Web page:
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Gross Sales vs. Net Sales in Vending

Original post by Tom Gresham of Demand Media

Net sales and gross sales are two measurements that vendors can use to weigh the performances of the sales sides of their businesses. These forms of metrics serve different purposes and together give vendors perspective on the success of their sales operation.

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Gross Sales

Gross sales simply measure the total sales that a vendor enjoys during a specified time frame. The gross sales tally is focused on the value of the sales a vendor makes, regardless of mitigating factors. For that reason, gross sales does not include discounts that customers received for a purchase, allowances for missing goods or customer returns, according to Investopedia.

Net Sales

The calculation for net sales begins with gross sales and then subtracts the mitigating factors to individual sales that gross sales leave out, including discounts, returns and the costs of damaged items, according to Investopedia. Official financial statements use net sales because they reflects a company's sales more precisely, narrowing in on the money that a vendor will actually receive.

Gross Sales Value and Drawback

Excluding sales deductions gives gross sales its biggest value because it isolates the performance of sales. It gives vendors a clear idea of how well overall sales are doing without concern for other factors, enabling them to see what is popular with customers and what is not and to compare how well their sales' performance compares to previous time frames. Gross sales' largest drawback is that it cannot provide a broader perspective on sales beyond the basic invoice numbers.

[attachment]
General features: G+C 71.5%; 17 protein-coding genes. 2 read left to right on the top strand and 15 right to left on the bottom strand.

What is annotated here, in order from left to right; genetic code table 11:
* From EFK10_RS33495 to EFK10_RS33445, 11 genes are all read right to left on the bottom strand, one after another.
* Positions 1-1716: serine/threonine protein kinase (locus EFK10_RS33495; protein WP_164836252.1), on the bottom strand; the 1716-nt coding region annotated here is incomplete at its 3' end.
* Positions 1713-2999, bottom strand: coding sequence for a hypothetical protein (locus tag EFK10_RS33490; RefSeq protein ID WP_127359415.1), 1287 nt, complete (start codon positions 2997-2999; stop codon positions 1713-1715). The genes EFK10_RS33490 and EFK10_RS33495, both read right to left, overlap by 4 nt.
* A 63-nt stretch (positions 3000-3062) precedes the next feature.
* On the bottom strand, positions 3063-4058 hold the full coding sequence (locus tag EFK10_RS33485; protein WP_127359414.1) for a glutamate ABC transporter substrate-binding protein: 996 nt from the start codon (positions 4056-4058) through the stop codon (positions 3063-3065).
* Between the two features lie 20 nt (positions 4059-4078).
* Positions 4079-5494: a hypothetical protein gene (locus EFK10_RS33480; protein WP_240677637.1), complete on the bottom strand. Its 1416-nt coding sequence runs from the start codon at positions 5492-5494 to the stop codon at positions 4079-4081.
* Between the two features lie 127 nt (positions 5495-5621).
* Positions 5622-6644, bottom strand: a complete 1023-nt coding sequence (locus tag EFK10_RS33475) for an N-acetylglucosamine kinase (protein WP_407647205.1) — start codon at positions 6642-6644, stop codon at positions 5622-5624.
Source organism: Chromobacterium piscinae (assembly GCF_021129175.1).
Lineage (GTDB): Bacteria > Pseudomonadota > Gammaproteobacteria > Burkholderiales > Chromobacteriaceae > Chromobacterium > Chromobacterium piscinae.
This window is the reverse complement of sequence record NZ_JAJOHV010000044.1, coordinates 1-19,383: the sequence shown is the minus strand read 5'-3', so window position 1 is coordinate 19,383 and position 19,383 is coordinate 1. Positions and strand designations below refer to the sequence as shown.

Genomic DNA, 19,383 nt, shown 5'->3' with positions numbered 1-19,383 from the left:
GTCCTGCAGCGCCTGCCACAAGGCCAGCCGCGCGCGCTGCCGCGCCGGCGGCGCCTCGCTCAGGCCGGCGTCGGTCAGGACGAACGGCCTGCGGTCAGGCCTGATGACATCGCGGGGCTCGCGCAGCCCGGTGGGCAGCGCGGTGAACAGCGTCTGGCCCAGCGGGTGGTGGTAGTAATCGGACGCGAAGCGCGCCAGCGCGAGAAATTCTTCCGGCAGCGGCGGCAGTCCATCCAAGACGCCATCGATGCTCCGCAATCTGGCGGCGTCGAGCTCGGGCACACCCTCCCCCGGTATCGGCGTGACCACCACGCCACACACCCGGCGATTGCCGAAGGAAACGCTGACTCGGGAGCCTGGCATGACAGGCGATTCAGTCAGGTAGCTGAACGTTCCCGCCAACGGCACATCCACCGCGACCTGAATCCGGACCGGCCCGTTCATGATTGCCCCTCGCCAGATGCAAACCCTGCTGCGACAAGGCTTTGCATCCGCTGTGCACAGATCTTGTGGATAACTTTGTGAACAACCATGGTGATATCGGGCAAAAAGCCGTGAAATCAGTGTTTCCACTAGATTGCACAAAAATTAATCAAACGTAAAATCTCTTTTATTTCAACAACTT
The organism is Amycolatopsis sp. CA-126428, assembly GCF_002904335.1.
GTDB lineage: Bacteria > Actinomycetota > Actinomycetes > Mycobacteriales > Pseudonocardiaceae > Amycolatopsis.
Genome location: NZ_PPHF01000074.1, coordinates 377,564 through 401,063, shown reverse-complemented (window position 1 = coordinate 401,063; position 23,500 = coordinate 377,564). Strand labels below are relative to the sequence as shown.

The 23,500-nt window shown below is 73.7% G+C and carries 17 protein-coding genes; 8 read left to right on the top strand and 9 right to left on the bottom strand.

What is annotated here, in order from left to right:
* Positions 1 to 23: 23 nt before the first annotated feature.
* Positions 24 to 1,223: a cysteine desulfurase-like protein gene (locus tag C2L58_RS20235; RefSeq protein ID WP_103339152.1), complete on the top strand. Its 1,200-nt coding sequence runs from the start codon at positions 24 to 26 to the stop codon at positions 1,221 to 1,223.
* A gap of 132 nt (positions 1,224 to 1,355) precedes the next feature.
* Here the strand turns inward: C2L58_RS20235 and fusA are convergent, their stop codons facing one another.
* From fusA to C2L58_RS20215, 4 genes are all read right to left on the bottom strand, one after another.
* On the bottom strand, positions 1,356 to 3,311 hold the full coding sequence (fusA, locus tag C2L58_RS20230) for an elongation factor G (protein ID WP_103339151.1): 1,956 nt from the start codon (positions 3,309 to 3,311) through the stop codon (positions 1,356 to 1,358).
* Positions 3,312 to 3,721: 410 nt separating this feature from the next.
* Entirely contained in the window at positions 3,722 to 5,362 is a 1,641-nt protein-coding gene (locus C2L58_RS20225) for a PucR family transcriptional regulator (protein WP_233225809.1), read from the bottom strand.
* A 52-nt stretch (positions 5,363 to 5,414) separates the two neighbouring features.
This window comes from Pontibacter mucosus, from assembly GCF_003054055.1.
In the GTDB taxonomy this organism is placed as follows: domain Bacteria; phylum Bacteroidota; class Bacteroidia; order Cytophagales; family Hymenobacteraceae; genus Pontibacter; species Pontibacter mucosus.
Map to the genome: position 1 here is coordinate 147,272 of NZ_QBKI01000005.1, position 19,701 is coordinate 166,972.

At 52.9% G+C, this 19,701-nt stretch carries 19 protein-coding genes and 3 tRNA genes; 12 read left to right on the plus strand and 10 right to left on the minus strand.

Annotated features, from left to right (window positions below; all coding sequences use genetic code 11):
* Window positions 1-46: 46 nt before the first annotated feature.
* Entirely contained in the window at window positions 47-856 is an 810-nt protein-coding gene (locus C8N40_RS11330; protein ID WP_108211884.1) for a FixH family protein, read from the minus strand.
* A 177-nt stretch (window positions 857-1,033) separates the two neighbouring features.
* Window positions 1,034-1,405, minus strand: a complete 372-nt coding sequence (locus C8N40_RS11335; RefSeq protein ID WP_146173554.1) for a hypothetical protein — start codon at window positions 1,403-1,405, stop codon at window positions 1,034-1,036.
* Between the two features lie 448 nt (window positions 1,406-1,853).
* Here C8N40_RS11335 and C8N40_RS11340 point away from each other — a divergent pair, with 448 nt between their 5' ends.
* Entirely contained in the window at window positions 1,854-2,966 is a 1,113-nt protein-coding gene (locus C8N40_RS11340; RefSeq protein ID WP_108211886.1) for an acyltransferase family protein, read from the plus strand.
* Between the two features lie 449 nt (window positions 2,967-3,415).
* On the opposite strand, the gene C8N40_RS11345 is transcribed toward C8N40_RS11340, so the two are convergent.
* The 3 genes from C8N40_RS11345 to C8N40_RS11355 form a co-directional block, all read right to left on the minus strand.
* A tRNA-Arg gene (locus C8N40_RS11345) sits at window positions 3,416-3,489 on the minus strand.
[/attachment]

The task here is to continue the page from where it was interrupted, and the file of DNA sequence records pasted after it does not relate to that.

Net Sales Value and Drawback

Net sales, meanwhile, does not have the isolating power of gross sales. And while gross sales become quickly concrete, net sales can require adjustments later, such as when a return is made on an item well after the sale was made. Still, net sales offer the most perspective for vendors, letting them know how well their sales are doing in a wider context and factoring in critical deductions that can reduce revenue considerably.


                   

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About the Author

Tom Gresham is a freelance writer and public relations specialist who has been writing professionally since 1999. His articles have appeared in the "Washington Post," "Virginia Magazine," "Vermont Magazine," "Adirondack Life" and the "Southern Arts Journal," among other publications. He graduated from the University of Virginia.


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